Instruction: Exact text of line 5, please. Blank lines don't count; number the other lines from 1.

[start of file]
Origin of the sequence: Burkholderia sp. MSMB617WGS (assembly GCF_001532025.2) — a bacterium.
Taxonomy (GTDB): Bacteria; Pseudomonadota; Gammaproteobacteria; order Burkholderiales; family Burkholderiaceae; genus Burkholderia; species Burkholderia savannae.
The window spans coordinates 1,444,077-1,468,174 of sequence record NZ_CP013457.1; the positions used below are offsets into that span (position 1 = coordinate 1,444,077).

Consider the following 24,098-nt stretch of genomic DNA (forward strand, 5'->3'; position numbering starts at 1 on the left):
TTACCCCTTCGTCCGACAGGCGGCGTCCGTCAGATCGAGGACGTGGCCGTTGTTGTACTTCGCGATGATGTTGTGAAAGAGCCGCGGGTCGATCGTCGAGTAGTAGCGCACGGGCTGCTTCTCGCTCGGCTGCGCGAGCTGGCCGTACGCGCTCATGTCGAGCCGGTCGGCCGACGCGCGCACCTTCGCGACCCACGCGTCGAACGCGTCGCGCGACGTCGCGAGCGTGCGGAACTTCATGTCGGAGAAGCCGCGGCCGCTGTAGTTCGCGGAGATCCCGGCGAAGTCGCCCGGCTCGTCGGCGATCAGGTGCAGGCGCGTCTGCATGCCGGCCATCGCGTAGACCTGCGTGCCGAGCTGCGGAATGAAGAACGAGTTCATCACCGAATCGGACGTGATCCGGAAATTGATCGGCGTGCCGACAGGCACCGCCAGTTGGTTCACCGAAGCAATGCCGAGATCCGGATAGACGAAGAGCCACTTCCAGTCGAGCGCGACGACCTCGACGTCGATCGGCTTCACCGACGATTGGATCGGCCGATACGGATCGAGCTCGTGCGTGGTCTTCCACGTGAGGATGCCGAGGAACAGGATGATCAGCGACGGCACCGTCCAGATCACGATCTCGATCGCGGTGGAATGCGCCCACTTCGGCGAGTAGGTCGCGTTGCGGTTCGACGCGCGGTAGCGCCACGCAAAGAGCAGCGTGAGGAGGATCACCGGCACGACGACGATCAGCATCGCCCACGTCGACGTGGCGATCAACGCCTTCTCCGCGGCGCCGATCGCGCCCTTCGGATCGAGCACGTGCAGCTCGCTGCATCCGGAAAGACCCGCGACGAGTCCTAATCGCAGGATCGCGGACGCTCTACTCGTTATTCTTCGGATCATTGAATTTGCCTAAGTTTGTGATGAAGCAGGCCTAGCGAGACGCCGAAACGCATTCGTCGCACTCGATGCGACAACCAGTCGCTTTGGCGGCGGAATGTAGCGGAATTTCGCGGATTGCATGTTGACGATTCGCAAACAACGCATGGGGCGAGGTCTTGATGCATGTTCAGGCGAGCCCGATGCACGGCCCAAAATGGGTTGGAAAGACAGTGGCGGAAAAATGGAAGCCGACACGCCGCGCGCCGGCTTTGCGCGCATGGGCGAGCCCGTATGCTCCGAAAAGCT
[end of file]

TTACCCCTTCGTCCGACAGGCGGCGTCCGTCAGATCGAGGACGTGGCCGTTGTTGTACTTCGCGATGATGTTGTGAAAGAGCCGCGGGTCGATCGTCGAGTAGTAGCGCACGGGCTGCTTCTCGCTCGGCTGCGCGAGCTGGCCGTACGCGCTCATGTCGAGCCGGTCGGCCGACGCGCGCACCTTCGCGACCCACGCGTCGAACGCGTCGCGCGACGTCGCGAGCGTGCGGAACTTCATGTCGGAGAAGCCGCGGCCGCTGTAGTTCGCGGAGATCCCGGCGAAGTCGCCCGGCTCGTCGGCGATCAGGTGCAGGCGCGTCTGCATGCCGGCCATCGCGTAGACCTGCGTGCCGAGCTGCGGAATGAAGAACGAGTTCATCACCGAATCGGACGTGATCCGGAAATTGATCGGCGTGCCGACAGGCACCGCCAGTTGGTTCACCGAAGCAATGCCGAGATCCGGATAGACGAAGAGCCACTTCCAGTCGAGCGCGACGACCTCGACGTCGATCGGCTTCACCGACGATTGGATCGGCCGATACGGATCGAGCTCGTGCGTGGTCTTCCACGTGAGGATGCCGAGGAACAGGATGATCAGCGACGGCACCGTCCAGATCACGATCTCGATCGCGGTGGAATGCGCCCACTTCGGCGAGTAGGTCGCGTTGCGGTTCGACGCGCGGTAGCGCCACGCAAAGAGCAGCGTGAGGAGGATCACCGGCACGACGACGATCAGCATCGCCCACGTCGACGTGGCGATCAACGCCTTCTCCGCGGCGCCGATCGCGCCCTTCGGATCGAGCACGTGCAGCTCGCTGCATCCGGAAAGACCCGCGACGAGTCCTAATCGCAGGATCGCGGACGCTCTACTCGTTATTCTTCGGATCATTGAATTTGCCTAAGTTTGTGATGAAGCAGGCCTAGCGAGACGCCGAAACGCATTCGTCGCACTCGATGCGACAACCAGTCGCTTTGGCGGCGGAATGTAGCGGAATTTCGCGGATTGCATGTTGACGATTCGCAAACAACGCATGGGGCGAGGTCTTGATGCATGTTCAGGCGAGCCCGATGCACGGCCCAAAATGGGTTGGAAAGACAGTGGCGGAAAAATGGAAGCCGACACGCCGCGCGCCGGCTTTGCGCGCATGGGCGAGCCCGTATGCTCCGAAAAGCT